The automotive sector is an extremely valuable part of the UK economy and we have worked very closely with it in recent years. We have established the first automotive sector deal, and we have backed research and development projects, such as the advanced propulsion centre, with £300 million of investment. Through the future of mobility grand challenge and a succession of Budget measures, we are supporting the development of and transition to low emission and autonomous vehicles.
The Chancellor will be well aware of the importance of car sales and manufacturer investment as indicators of economic output and business confidence respectively. In the year to May, car sales were down 7% and truck sales were down 6%. Investment by vehicle manufacturers fell by 55% in 2017 versus 2015, and by 47% in 2018 versus 2017 for the first quarter of the year, so it is on track to be down 75% from three years ago. Does the Chancellor accept that these figures are the reality behind the Foreign Secretary’s assertion—I think this was the phrase—“fudge business”?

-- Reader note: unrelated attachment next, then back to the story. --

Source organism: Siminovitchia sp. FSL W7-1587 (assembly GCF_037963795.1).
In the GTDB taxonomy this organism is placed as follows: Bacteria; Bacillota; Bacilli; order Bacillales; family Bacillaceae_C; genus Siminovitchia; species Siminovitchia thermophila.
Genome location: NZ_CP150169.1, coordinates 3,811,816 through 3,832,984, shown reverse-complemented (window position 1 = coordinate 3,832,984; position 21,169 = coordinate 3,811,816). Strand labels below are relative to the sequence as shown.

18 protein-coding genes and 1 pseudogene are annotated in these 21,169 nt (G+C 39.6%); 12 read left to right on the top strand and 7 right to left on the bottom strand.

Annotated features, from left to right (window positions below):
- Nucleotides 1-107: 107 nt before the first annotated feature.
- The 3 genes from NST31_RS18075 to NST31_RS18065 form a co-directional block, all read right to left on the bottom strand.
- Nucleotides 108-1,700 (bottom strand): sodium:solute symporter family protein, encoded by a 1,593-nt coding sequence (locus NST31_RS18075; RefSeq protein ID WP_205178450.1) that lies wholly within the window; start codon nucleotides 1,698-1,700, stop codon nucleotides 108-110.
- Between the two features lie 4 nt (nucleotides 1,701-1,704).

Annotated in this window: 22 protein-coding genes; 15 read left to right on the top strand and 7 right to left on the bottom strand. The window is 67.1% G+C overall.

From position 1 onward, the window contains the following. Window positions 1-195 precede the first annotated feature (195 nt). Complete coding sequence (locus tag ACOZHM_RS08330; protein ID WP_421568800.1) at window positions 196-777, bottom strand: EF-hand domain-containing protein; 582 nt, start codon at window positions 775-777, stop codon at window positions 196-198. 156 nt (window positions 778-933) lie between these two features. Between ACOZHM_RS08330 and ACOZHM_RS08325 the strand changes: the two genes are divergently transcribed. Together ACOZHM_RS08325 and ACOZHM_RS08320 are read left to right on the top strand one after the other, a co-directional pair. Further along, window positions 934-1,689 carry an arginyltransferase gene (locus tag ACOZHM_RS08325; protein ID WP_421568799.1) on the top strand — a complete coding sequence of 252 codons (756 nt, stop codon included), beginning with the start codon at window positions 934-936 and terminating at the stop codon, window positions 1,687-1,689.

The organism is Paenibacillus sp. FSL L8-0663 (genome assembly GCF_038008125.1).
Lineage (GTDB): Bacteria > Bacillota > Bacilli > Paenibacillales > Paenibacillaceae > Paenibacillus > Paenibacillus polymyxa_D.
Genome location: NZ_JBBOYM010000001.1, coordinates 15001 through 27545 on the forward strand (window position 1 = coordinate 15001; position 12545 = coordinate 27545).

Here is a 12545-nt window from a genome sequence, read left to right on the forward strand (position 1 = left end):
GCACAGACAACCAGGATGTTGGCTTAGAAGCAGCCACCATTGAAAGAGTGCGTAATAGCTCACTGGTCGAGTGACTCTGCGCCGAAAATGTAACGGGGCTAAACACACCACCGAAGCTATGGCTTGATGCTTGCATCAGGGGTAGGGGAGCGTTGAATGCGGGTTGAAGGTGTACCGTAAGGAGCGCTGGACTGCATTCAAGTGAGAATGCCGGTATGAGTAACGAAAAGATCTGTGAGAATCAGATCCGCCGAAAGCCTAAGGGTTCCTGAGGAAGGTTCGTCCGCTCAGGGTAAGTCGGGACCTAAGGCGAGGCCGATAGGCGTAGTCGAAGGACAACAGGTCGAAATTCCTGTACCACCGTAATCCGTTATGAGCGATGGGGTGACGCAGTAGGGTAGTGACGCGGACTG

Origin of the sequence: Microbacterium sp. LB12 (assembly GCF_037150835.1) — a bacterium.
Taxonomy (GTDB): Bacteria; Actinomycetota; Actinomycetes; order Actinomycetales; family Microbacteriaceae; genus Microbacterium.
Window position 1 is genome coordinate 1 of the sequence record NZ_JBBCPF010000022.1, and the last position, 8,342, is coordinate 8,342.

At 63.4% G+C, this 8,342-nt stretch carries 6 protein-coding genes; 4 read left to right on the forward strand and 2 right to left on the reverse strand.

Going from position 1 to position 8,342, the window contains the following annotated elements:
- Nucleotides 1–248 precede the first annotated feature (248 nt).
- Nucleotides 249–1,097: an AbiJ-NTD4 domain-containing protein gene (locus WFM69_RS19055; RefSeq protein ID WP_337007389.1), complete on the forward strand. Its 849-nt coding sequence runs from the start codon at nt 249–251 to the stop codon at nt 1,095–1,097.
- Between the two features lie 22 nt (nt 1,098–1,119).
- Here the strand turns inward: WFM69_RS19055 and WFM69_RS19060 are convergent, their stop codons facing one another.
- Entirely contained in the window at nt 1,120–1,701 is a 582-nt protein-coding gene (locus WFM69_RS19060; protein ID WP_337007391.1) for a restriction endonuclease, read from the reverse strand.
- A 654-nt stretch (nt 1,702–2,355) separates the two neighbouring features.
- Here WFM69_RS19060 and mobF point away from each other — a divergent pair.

As I have just described, the automotive sector is extremely important, and few of its businesses are more important than Jaguar Land Rover, which I appreciate is close to the hon. Gentleman’s constituency. Car sales in 2017 were actually 25% higher than in 2010 and the UK remains the second biggest car market in Europe after Germany, so there is a great deal to celebrate in the UK automotive sector, and we will continue to support it.
We are working closely with the automotive sector, and the Treasury and other Departments have met its representatives on a number of occasions. The Prime Minister has made it clear that our intention throughout the current negotiations is to ensure that EU-UK trade is as frictionless as possible. We will continue to work with the automotive sector to ensure that we deliver a good Brexit deal for it.